Cranberry kuchen (cake) recept

See on Scoop.itHistorical gastronomy

Traditional recipes for kuchen exhibit a splendid disregard for calories and cholesterol. A single cake might contain eight or ten egg yolks and a pound of butter. A memorable recipe in a wonderful old cookery book of my mother called for sixteen egg yolks—a recipe for a heart attack, but surely a good way to go. This recipe is substantially more heart-healthy. 

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Zeppolle and Zabaglione, circa 1570 (from Bartolomeo Scappi)

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I discovered the cookbook of Bartolomeo Scappi this summer at a medieval food lab (yep, I’m a dork), and was so diverted by the wonderful recipes in the book that I quickly added a few of them to my queue. … Although Scappi provides much more detail about his methods of cooking, as well as proportions for ingredients, these recipes fought back a little. It took a few tries, and even now, I’ll probably take another crack at them to try and perfect the recipes. For those unfamiliar with these dishes, they are traditional Italian desserts. Zeppole are like little fried doughnut holes, and Zabaglione is like a thick alcoholic pudding.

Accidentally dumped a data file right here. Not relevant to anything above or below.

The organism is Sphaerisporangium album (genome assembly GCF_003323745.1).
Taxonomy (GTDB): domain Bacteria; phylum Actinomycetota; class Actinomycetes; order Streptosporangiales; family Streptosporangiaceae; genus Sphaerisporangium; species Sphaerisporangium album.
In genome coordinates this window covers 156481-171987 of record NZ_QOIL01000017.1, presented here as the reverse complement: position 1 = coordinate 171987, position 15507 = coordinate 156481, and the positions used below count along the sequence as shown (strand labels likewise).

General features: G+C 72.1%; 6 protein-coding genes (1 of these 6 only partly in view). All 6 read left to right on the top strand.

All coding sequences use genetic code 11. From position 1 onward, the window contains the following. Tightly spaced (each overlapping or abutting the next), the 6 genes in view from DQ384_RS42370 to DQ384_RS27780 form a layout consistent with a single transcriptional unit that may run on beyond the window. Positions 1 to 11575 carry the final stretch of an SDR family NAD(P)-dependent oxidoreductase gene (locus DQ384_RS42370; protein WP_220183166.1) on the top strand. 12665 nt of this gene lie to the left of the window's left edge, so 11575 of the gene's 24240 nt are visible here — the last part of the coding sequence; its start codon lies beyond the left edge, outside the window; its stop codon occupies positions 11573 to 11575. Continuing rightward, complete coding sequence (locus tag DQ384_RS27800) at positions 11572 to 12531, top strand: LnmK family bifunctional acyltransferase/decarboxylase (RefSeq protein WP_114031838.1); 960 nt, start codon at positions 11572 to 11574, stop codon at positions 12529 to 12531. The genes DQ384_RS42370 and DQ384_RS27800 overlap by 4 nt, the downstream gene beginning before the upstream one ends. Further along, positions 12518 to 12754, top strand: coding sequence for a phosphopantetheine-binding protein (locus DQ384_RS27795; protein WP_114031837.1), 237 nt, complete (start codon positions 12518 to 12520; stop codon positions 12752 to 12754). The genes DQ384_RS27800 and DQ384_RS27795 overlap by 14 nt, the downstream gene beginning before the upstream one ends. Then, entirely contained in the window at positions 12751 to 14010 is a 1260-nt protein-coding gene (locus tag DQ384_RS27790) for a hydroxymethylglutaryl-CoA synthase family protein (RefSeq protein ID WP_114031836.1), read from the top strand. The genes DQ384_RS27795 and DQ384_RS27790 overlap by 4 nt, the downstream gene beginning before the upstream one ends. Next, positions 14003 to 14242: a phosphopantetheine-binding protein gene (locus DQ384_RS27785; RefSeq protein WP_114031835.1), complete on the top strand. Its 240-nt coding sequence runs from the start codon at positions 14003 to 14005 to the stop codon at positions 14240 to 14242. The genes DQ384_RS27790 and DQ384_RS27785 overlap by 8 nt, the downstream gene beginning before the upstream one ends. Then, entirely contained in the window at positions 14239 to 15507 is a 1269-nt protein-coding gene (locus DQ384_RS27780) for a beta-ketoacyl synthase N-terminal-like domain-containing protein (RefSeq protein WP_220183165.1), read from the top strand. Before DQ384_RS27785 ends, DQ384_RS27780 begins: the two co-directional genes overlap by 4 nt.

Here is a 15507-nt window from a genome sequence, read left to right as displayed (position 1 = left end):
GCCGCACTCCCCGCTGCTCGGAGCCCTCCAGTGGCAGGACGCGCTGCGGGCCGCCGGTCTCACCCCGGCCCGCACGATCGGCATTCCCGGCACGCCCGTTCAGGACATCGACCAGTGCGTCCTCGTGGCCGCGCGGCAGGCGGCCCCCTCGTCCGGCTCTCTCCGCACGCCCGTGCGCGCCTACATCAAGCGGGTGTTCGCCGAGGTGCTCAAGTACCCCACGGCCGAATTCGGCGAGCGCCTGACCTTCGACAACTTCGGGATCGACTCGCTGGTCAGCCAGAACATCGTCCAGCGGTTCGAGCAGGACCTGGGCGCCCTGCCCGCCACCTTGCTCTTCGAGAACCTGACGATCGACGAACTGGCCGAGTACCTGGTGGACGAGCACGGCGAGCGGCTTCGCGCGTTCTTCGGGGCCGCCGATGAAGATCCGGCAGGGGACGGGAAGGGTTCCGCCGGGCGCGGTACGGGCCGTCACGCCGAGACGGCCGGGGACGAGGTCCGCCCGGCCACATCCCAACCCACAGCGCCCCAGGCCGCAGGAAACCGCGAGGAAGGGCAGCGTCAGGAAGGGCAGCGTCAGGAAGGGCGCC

See on www.innatthecrossroads.com

The recipe for Hippocras, ‘wine of the gods’

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During the seventeenth century a meal was often concluded by drinking spiced wine to stimulate the digestion.Hippocras was such a drink, which was already known during the Middle Ages. But there were other kinds of spiced wine as well. Vin des dieux (‘wine of the gods’) is such a spiced wine, and even today the recipe can be found on the (French) internet.

See on www.coquinaria.nl

Scottish ‘Fired Puddings’

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Among these forgotten delights is one which I rank as one of my all-time-favourite foods, so much-loved that I would prefer a single forkful of this humble dish any day to an all-expenses-paid night out with the full tasting menu at El Bulli or The Fat Duck. … This homely Scottish dish was designed not by some culinary high priest …, but by a forgotten Caledonian cook who was truly inspired by the angels. He or (more likely she) really understood that the best food is simply the simplest. … The earliest printed recipe appeared in 1773 in a little book called Cookery and Pastry by a Mrs Susannah Maciver, who ran a cookery school in the city of Edinburgh, though the dish is probably much older.

See on foodhistorjottings.blogspot.com